Modules/pypcre.c is part of the mix as well.

    Skip
  • David Detlefsen at Aug 7, 2003 at 8:40 pm

    On 8/7/03 1:09 PM, "Skip Montanaro" wrote:
    Dave> I'm to the point where two modules are not found by freeze:

    Dave> Warning: unknown modules remain: pcre strop

    Dave> There is no mention of these in my Modules/Setup file. Any
    Dave> suggestions.

    I think you can probably omit both, though if freeze is figuring things out
    for you automagically, you may need to tweak Lib/string.py and Lib/re.py to
    dispense with them. The strop module is an extension module which used to
    be used to speed up the string module. With string methods it's no longer
    needed. It's in Modules/stropmodule.c. Pcre is pretty kaput as well. That
    was the first incarnation of Perl-compatible regular expressions, since
    replaced by the new sre module. It's in Modules/pcremodule.c. I suspect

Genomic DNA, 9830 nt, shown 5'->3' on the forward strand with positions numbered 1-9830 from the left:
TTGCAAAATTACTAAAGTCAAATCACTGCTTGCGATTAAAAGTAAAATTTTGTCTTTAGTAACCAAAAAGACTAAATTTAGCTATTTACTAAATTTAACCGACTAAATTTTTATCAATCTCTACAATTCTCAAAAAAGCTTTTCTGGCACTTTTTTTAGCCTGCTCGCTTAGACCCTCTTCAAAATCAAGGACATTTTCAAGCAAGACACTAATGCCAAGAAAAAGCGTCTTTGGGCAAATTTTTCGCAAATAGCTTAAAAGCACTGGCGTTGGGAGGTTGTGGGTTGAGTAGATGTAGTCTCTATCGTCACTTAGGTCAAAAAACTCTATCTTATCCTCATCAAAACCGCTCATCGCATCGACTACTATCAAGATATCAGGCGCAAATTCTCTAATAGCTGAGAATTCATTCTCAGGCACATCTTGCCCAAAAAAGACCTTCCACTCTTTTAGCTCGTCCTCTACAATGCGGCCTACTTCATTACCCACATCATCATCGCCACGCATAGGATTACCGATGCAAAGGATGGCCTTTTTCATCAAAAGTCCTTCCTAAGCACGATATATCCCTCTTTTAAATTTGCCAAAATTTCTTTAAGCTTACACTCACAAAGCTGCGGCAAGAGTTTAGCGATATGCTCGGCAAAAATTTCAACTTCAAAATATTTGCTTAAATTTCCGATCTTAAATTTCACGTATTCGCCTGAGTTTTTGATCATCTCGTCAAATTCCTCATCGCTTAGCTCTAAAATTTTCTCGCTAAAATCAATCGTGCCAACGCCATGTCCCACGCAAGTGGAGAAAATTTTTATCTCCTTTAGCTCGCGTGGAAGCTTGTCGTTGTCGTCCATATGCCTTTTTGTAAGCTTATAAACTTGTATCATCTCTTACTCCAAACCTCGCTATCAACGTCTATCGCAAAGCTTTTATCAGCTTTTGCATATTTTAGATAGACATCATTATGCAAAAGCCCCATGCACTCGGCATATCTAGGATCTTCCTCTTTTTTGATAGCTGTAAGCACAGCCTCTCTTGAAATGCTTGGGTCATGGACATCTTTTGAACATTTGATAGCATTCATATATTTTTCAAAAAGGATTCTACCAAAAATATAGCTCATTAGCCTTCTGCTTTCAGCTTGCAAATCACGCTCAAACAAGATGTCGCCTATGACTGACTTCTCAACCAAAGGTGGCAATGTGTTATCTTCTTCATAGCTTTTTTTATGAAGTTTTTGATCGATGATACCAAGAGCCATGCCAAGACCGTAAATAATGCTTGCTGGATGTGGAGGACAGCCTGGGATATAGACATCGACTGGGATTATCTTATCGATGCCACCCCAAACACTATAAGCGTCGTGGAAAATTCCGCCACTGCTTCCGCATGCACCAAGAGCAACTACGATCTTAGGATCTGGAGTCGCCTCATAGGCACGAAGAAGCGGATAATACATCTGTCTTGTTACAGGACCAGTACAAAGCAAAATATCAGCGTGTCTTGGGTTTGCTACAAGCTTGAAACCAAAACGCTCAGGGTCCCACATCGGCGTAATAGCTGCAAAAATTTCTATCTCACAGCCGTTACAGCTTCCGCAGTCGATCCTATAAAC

Modules/pypcre.c is part of the mix as well.

    Skip
    I think I'm all set with Freeze with a static python build.

    Just to summarize and close the loop on this, here's what I did:

    1. Modified Modules/Setup uncommenting as many modules I could find that
    freeze was complaining about (this took care of all but strop and pcre)

    2. Commented out references to strop in all Lib/*.py it existed in which
    included only string.py and stringold.py (python 2.2.1)

    3. Removed (actually renamed) Modules/pre.py...not sure why this was
    getting included in my build since re.py had an if/else that should have
    caused sre to be imported (and presumably eliminating the dependency on